Atmospheric PCB Concentrations at Terra Nova Bay, Antarctica

University of Florence, Florens, Tuscany, Italy
Environmental Science and Technology (Impact Factor: 5.33). 12/2005; 39(24):9406-11. DOI: 10.1021/es0510921
Source: PubMed


Concentrations of gas-phase polychlorobiphenyls (PCBs) were studied over an austral summer at a site in Terra Nova Bay, Antarctica. Gas-phase concentrations of individual PCB congeners in the atmosphere of Terra Nova Bay ranged from below the detection limit to 0.25 pg m(-3), with a mean concentration of sigmaPCB of 1.06 pg m(-3). The PCB profile was dominated by lower-chlorinated PCB congeners; in fact >78% of the total PCB content was due to congeners with 1-4 chlorine atoms and only about 10% with 5-7 chlorines, whereas higher-chlorinated PCB congeners were below detection limits. The mean sigmaPCB concentration obtained in this study were lower than those reported in previous Antarctic studies. Temporal concentration profiles of sigmaPCB do not correspond to seasonal temperature changes. In consideration of the low PCB concentrations observed, the studies with the wind roses, the regression between In P(PCB) and T(-1), and the distribution of congeners, we can hypothesize that PCB local source contributions are not very important, whereas long-distance transport is the prevalent factor bringing PCBs to Terra Nova Bay.

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    • "Over 90% of the total PCB content was due to congener with one to four chlorine atoms and only about 10% with five to seven chlorines, whereas higher chlorinated PCBs were below detection limits. In agreement with other studies, the results emphasized that the PCB profile was dominated by tri-CB and tetra-CB with relatively high contributions from mono- CB and di-CB (Gambaro et al., 2005). In addition, investigations on POP distribution in Antarctica were made by Ockenden at al. (2001b) which monitored the air for PCBs at two sites in the southern hemisphere, one over land and the other over water. "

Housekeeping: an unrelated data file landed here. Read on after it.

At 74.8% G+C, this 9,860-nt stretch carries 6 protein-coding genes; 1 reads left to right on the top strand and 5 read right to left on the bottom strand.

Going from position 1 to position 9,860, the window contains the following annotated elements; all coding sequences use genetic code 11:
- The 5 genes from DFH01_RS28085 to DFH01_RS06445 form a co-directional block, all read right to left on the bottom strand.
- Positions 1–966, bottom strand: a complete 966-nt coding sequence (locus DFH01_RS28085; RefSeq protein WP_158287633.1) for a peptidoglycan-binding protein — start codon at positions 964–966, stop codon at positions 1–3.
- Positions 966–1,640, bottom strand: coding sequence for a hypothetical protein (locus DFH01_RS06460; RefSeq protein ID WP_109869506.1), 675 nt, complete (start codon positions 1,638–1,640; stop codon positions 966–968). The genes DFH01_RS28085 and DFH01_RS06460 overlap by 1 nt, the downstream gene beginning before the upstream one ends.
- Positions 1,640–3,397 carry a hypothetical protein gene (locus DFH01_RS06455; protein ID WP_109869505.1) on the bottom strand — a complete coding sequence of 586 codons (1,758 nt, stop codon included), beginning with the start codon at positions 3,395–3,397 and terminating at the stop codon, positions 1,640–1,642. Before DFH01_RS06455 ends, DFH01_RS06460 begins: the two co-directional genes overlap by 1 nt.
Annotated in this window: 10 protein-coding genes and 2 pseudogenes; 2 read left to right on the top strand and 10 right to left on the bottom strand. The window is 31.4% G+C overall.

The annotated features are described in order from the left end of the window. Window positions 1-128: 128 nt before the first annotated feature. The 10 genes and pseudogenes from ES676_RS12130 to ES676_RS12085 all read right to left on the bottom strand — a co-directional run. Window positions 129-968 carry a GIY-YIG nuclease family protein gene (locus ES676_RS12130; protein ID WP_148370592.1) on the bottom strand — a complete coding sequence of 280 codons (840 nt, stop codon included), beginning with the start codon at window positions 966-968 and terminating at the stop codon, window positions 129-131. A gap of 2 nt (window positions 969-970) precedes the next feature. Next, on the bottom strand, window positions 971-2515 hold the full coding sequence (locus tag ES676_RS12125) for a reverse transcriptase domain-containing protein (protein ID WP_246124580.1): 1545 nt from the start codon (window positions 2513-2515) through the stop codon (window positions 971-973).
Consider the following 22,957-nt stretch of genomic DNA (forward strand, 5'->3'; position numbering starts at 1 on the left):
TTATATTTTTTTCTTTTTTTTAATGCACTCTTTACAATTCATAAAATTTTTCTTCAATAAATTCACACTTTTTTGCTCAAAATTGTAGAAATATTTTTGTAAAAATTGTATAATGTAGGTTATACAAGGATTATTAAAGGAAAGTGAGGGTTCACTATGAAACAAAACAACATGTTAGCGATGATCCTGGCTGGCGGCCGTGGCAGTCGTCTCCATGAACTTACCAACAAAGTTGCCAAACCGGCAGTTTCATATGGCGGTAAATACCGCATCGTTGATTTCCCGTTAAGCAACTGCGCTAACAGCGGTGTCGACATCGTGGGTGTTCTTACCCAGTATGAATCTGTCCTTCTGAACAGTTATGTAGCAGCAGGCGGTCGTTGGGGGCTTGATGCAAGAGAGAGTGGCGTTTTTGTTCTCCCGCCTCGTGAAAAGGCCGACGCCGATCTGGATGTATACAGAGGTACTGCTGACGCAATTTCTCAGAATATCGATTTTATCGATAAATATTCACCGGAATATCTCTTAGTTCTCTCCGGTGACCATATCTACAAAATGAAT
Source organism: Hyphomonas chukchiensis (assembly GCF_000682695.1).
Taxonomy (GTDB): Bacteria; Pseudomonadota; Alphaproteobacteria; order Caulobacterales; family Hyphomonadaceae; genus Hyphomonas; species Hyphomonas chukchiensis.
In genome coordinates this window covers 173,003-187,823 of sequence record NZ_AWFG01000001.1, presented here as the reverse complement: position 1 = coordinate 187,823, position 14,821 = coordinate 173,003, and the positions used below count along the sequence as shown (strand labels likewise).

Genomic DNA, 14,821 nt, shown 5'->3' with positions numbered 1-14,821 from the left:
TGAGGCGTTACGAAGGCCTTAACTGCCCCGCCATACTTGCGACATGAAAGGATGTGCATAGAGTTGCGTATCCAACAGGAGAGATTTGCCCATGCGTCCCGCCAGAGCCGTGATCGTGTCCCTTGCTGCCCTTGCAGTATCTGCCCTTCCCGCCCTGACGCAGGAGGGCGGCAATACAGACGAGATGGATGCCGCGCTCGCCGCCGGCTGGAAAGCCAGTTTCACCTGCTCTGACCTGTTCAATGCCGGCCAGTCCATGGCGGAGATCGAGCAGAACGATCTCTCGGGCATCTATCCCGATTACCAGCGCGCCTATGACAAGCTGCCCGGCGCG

Full-text · Chapter · Jul 2011
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    • "Among the persistent organic pollutants (POPs), PCBs are of special environmental concern in Antarctica. Although long-range atmospheric transport from production and application regions has been reported as the most relevant source of these ubiquitous anthropogenic organic pollutants in Antarctica (Weber and Goerke 2003; Gambaro et al. 2005), the local anthropogenic effect can be also a relevant source of PCBs at scientific stations (Negri et al. 2006). Because PCBs can strongly accumulate in the higher members of the Antarctic food chain (United Nations Environment Programme Chemicals 2002), which is simpler and more susceptible to external stresses than those existing in other more complex environments from warmer regions, the local production of these compounds, although occurring at low rates, is of important environmental concern. "
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